[Horror - Short Story] I got into this tunnel. I don't think I am ever getting out. (Part 5)

[Part 1] - [Part 2] - [Part 3] - [Part 4]



“I think I know where we are.” Hearing those words leave Dave’s mouth, I didn’t know what to feel.
We were sitting on the back of a pickup truck, resting from all the walking that we’ve done. It was hard to feel anything already, anyway, other than a looming sense of dread.

Around us the gagging smell of rotting flesh still clung stubbornly to the air, while the shadows from a faraway burning flame danced on the walls, teasing the dying electric lights. Moans and groans occasionally bounced off the wall, and I shuddered to even consider what was making those noises.

“Go on,” Cecelia urged him. Dave’s eyes lingered on the both us. You could see the regret he was feeling behind those eyes.

“It was during one of my deployments,” he finally mumbled. “We… we did things that I am not proud of. Things that continued to haunt me until today. And now, it seems that my sins have finally caught up to me.”

“What do you mean your sins? What could you have possibly done to warrant this?” I pointed towards the apocalyptic scene before us. The words rolled effortlessly out my lips, fuelled by the building anger inside of me, at finally knowing.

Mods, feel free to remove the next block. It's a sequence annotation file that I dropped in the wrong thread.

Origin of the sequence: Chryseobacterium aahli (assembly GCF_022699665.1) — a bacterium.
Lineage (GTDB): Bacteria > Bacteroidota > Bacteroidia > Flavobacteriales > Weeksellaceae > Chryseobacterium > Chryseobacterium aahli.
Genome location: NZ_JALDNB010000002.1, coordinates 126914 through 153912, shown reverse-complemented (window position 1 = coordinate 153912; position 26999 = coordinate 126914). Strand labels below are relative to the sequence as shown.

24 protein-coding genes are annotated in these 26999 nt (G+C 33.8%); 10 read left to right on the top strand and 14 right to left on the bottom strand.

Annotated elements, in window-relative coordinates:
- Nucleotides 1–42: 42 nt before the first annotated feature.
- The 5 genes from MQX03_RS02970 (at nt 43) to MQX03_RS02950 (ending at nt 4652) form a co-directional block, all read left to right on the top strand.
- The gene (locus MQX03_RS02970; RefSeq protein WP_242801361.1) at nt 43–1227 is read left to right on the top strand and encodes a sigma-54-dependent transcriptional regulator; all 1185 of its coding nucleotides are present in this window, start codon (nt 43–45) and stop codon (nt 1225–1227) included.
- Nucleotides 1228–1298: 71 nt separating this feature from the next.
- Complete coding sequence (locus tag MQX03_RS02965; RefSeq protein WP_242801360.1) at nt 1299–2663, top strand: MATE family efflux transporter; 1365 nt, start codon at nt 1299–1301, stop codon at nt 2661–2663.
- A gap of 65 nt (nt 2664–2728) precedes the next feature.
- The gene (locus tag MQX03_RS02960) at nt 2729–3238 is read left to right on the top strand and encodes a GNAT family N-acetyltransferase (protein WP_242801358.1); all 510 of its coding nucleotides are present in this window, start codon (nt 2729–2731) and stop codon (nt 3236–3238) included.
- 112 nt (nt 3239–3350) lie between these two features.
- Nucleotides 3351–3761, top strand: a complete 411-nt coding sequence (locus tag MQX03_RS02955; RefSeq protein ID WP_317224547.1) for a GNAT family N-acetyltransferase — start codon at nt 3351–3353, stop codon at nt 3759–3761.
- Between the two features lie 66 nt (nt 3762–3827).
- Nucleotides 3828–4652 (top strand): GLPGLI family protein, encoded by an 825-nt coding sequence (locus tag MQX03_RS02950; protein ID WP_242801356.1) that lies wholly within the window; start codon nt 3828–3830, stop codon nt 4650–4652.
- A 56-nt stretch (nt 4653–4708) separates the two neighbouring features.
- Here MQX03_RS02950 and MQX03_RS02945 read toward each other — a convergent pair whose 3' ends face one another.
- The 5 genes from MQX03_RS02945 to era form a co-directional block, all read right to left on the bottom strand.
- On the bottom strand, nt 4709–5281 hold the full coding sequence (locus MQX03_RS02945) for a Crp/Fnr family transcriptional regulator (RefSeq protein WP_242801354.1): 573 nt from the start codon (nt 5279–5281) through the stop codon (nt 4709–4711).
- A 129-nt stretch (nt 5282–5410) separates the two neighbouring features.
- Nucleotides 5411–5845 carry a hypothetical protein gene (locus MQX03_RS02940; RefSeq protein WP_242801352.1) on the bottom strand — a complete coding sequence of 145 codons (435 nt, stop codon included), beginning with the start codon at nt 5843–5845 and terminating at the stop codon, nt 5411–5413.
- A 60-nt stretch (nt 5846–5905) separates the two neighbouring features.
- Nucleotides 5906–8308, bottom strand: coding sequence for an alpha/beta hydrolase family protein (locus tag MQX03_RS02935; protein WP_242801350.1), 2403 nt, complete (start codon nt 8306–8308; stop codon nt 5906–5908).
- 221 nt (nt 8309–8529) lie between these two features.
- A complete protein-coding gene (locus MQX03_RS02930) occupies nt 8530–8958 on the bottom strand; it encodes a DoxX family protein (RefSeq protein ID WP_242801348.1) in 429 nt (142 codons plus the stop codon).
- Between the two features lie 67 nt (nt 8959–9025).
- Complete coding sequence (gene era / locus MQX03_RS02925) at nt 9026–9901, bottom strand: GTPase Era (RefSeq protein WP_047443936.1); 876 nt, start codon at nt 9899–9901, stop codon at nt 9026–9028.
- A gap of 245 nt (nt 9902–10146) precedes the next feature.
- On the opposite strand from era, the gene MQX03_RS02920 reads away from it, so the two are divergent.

Cecilia turned towards me and shot me a disapproving look. Or was it a disappointed look? She then reached out to Dave and squeezed his hands. “It’s okay, Dave. You can tell us.” I only felt my anger towards Dave growing. But I kept quiet, nonetheless, and let Dave continued.

“We… we killed civilians. Children. Women. During one of our operations. It was just after another incident of roadside bomb, killing half of our squad. We were angry. We wanted… revenge.” After his deployment, Dave rarely talked about his experience. Perhaps this was the reason why.

“I never wanted to do it, you know. I regretted every day for what we’ve done. When we started to shoot the children to threaten them, one of the women, in between her screams, repeatedly chanted against us.” Dave’s voice was breaking now.

He continued, struggling to maintain his composure. “I thought it was just profanities in the local language, but after coming back, members of my squad who were there that day began disappearing one by one, with no explanations. At first I thought they were unrelated, but…”

Before he could finish, however, a loud bang sounded in the distance, shocking the three of us. It sounded like a car door slamming, but it was loud enough to startle us. The three of us exchanged nervous glances. Wiping his eyes with his sleeve, Dave motioned us to keep quiet and waved his hands towards the source of the noise. I think he wants us to investigate it.



After the bang that we heard earlier, the three of us crept slowly towards the source. Dave the way, while kept watch on our backs. Even though the freeway looked abandoned, the scent in the air seemed to suggest something more sinister was going on. It was a thought that I was sure we all shared, but are too afraid to voice it out, lest it becomes true.
We made our way through the numerous abandoned vehicles, zig-zagging in between sedans, convertibles, trucks, vans. Strangely, they all faced the same direction. Towards the faraway fire, it seemed.